The electric car market is surging. For the past three years, sales have doubled annually, and analysts predict more than 1 million plug-in cars on the road by 2016.
We’re amped up to be part of the growth. The world’s top electric automaker uses Hamilton’s four-wheel, reversible steer trailer to haul molds in and out of its plant.
We sold the cart to Engineered Lifting Systems, after the manufacturer requested a towable cart that could be steered from both ends, and handle up to 75,000-pound loads around the clock.
As for what happened to the auto giant’s original carts? Let’s just say they fizzled out under heavy use, and relocated to the junkyard.
Here are the tech specs of Hamilton’s custom trailer:
Cirque Mechanics’ “Pedal Punk” circus features gravity-defying unicyclists, wheel acrobats, floating trapeze artists, soaring pole climbers and more wild contortionists that make our backs ache just thinking about them.
At the center of the spectacle? A caster-driven, 22 foot mechanical apparatus that roams, spins and showcases the aerial and ground performances.
Hamilton’s 16-inch Cush-N-Aire casters make for easy, smooth rolling – critical for a show defined by wheelies and fluid movement. And, with nearly 1,000 pounds of load-bearing capacity each, these pneumatics support the stage, plus a whole troupe of acrobats.
For more info or to find out when the show – now touring North America – rolls into town, visit Cirque Mechanics.
As for Hamilton’s next act? Watch your inbox next month for the scoop on our fiery new creation: a triple-wheel caster that rolls in blistering temperatures.
When F-35 pilots strap on their cyborg-like helmets, they’ll see critical mission data – speed, targeting, warnings – displayed right on the visor. What they won’t see? The plane itself.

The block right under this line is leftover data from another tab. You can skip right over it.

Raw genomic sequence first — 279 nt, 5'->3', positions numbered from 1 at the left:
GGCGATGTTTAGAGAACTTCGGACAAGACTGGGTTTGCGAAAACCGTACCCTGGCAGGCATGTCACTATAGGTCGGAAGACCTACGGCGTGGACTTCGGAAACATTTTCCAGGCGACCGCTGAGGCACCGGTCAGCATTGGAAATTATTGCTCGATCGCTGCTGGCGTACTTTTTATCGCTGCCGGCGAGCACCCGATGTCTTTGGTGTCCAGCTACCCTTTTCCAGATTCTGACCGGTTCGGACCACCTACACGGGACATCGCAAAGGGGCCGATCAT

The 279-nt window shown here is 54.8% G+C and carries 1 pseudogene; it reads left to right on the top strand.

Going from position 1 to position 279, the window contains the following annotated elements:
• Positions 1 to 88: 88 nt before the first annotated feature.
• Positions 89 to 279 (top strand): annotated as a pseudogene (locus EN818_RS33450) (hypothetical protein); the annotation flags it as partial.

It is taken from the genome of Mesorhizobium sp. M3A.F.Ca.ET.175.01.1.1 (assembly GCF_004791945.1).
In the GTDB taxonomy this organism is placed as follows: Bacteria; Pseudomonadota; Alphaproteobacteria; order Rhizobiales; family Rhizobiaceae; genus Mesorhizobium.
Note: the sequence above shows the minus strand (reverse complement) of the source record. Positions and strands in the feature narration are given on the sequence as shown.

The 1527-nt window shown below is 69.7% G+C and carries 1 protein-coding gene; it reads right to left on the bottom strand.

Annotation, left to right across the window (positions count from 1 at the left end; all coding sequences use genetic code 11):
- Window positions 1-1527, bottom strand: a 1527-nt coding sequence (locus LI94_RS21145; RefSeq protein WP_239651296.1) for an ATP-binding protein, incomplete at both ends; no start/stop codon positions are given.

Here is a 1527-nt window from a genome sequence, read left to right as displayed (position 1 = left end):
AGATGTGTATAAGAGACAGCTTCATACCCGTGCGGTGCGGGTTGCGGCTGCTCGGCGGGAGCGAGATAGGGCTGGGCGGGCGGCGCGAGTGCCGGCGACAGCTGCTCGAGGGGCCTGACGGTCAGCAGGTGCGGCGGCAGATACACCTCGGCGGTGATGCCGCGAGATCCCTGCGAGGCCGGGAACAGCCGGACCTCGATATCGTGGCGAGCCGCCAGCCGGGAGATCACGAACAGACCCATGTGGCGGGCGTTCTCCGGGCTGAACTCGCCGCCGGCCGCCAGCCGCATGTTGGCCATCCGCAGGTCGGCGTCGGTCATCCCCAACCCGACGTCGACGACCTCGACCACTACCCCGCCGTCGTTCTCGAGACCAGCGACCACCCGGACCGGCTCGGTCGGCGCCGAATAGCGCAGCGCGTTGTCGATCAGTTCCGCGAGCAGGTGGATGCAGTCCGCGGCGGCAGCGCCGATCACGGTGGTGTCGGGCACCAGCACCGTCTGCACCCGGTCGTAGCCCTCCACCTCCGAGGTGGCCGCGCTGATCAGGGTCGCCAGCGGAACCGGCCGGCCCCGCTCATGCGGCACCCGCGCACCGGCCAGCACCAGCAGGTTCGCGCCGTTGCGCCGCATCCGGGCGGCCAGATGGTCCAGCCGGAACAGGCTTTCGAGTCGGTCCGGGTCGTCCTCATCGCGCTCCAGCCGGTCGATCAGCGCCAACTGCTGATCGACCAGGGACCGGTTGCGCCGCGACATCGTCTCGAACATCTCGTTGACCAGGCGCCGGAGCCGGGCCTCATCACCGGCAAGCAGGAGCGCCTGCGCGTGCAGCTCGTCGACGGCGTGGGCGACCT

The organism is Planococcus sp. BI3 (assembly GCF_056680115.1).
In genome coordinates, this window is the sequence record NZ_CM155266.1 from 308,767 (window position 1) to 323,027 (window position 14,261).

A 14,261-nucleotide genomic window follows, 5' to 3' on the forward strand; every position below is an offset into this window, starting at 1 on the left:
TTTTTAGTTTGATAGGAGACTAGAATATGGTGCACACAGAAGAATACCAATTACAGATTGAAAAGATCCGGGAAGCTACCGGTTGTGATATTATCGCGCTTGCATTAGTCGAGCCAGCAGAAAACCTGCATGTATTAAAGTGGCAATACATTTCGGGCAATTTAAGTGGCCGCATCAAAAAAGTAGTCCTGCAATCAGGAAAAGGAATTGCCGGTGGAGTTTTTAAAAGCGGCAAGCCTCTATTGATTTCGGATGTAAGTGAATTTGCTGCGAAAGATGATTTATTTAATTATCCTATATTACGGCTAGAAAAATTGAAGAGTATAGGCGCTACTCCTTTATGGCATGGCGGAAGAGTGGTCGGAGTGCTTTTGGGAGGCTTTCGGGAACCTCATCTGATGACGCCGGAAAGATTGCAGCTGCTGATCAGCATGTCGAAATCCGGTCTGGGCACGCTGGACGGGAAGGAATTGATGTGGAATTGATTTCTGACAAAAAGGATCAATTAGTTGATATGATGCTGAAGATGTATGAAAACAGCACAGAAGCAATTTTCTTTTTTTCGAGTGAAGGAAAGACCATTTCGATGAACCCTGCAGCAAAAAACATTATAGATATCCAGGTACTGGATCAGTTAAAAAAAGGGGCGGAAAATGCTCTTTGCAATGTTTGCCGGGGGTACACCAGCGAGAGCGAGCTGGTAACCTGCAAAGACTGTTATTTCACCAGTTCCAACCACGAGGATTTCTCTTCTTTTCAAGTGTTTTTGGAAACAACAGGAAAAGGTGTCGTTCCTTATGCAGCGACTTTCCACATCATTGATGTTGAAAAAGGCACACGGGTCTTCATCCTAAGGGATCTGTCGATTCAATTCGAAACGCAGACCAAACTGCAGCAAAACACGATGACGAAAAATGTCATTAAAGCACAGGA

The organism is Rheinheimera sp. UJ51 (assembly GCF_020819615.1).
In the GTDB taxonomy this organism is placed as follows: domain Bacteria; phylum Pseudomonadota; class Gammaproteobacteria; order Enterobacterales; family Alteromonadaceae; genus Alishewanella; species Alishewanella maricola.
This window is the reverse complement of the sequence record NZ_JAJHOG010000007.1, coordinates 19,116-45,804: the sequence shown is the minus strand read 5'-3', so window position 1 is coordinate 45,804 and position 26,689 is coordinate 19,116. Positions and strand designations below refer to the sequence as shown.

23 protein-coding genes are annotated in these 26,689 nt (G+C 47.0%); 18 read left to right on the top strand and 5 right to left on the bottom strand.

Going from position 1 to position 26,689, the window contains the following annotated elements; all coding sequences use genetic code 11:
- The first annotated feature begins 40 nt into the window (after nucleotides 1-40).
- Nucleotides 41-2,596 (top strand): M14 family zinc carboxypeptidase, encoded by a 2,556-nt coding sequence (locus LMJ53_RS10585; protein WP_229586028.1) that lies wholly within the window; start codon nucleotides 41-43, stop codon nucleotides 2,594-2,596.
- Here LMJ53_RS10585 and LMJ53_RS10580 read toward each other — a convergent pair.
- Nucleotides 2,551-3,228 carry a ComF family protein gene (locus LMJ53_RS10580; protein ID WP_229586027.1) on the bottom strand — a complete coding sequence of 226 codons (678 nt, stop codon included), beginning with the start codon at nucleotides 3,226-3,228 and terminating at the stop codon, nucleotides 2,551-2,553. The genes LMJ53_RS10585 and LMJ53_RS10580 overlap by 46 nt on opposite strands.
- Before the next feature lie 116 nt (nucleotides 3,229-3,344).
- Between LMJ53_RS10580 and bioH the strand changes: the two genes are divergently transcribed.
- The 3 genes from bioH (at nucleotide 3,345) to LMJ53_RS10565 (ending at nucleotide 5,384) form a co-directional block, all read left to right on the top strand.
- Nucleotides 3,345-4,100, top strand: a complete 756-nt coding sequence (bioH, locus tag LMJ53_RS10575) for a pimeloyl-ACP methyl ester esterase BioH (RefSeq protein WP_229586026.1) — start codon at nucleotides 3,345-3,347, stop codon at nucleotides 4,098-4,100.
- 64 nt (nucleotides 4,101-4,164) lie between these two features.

With the help of six infrared cameras mounted around the stealth fighter, the Helmet Mounted Display System allows pilots to see through the airframe.
Yes, when the pilot looks down, he won’t see a cramped cockpit. He’ll see the sky below, day or night.
According to Lockheed Martin and manufacturer Rockwell Collins, the $400,000 headgear greatly reduces the pilot’s workload and boosts responsiveness.
It makes sense, considering now the pilot doesn’t have to pay attention to a tiny heads-up display and dozens of corresponding instruments and flashing dials.
Despite all the fancy tech, it’s still a helmet with a job to do: protect pilots. That’s why it’s made of Kevlar, carbon fiber and virtually unbreakable polycarbonate.
So what’s it like to actually use one? F-35 test pilot Billie Flynn has the scoop.
Adrenaline junkies, we found your next bucket list attraction: the Fury 325 rollercoaster. It’s a fitting name for the world’s tallest Giga Coaster (and fifth tallest overall) and its mind-bending 325-foot drop. The ride reaches speeds as high as 95 mph while it covers 1.25 miles of track in about three minutes.
Fun fact? Because of its extreme height, Carowinds theme park needed the Federal Aviation Administration’s stamp of approval to build Fury 325.
Watch the first-person ride video below. Please note: we’re not responsible for lost lunches.
You won’t find caster salesman in a top 10 list of most stressful professions, but that doesn’t mean crushing demands, squeezed budgets and difficult customers won’t push you into a code red stress attack.
Here are some useful tips to lower stress, and increase your bottom line.
For more calming tips, visit Forbes.
You’re a productivity monster. So why let junkyard, high-maintenance casters put the brakes on your assembly line? Drop the WD-40 and check out Hamilton’s new SpinfinityTM maintenance-free, kingpinless caster series.
To build Spinfinity, our engineers didn’t just take a kingpinless caster and seal the bearings.
Instead, Hamilton spec’d a swivel construction with a proven kingpinless raceway design, and a massive seal seated with precise tolerances. And, Spinfinity features a heavy-duty, extra thick forged steel mounting plate and ring.
The result is a 100% maintenance-free kingpinless caster that:
“At Hamilton, we’re known for making the toughest casters,” said Jeff Spektor, the Hamilton engineer who designed Spinfinity. “But we also pride ourselves on innovative products that not only advance the caster world, but material handling as a whole.”
Get tech specs, features, capacities and more on our Spinfinity series landing page. For more information on Hamilton’s new maintenance-free, kingpinless line, email or call us at 888-699-7164.
They came for Spinfinity and our new central braking system, but stayed for the 3D-printed and wooden attractions.
For the first time, Hamilton’s booth featured a trailability demo, which allowed ProMat visitors to take trailers for a “test drive.” Using a 3D printer, our carts and trailers team created a remote-controlled, scaled down demo of an AGV with a Hamilton train.